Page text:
Wait for Your Pitch

I have always been a “glass half full” person.  I truly believe that life’s journey is made up of all things, including challenges, joys, tears and laughter.  Do not misunderstand; I do not wander around wearing rose colored glasses thinking all is good.  No, life is tough and it throws you curve balls and you may even get hit by a pitch occasionally, but if you continue to step up to the plate, you never know, that perfect pitch may be the next one coming your way. 

Just think about the last year in the market.  It sure may feel like a curveball or even close to being hit by a pitch, but I do believe that there are good pitches coming our way. 

That brings me to three economic and investment situations we are facing right now into early 2012 that could determine your next investment move.

If you listen to our weekly webcast, or follow us on Facebook or Twitter you know that we’ve been saying that “Europe is Key.”  Gib says it is the tail wagging the dog; he is right.  We have also been focused on corporate earnings.  They need to be overall up.  Finally, we have said Santa needs to bring Christmas spending confidence to folks.

As I write this blog, I cannot stress the weight that Europe is carrying on market direction.  Let’s be clear:  if the EU fails or throws a wild pitch into the stands then a team meeting should be considered.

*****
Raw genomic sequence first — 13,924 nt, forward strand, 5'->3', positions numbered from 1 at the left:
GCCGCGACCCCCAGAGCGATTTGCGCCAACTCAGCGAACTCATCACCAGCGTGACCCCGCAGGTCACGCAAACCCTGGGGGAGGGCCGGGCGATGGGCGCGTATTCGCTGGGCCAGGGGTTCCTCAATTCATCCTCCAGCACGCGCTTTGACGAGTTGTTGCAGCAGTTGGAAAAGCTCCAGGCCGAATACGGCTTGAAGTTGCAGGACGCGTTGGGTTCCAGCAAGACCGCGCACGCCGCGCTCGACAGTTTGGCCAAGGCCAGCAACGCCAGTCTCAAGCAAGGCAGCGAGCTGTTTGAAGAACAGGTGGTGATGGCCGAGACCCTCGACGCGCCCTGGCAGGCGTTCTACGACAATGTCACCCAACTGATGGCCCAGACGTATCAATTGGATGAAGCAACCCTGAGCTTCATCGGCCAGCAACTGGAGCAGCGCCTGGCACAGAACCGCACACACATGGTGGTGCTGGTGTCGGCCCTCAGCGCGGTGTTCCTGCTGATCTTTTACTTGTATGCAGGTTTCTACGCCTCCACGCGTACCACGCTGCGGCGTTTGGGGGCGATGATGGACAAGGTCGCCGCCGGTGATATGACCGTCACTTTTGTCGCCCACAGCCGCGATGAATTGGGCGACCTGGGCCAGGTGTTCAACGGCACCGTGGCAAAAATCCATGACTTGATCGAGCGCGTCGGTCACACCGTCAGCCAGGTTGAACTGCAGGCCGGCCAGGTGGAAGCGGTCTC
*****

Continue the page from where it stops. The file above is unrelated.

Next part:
But what does seem to be developing is the firming up of the economic factors which could create an opportunity for the large cap stock indexes we all follow.  There could be an opportunity for these to be up by the end of this year.  If I am correct and no unforeseen big event comes crashing in to derail the market, then I believe it is time to re-evaluate your current thinking.

First, consider your risk tolerance.  Ask yourself if you would be willing to move 5% – 10% more into large cap dividend equities.  Second, evaluate your current cash and bond positions.  Consider putting assets to work.  If cash is earning nothing and intermediate corporate bonds are yielding close to the same earning rate as high quality blue chip stocks, then the move would then be to consider adding large cap dividend equities.  A move like this is not appropriate for all as it would increase risk, but if you are willing to take on the risk there may be an opportunity.  Third, if you are going to consider this, stay focused on high quality large cap dividend paying stocks.  We are not quite to the 7th inning stretch, and quality and dividends need to be in our bullpen.

Again, this must be carefully weighted, but at this point in approaching year end and early 2012 this just could be pitch we are looking for.

Stock investing involves risk including loss of principal. 

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About John Hardy

Vice-President
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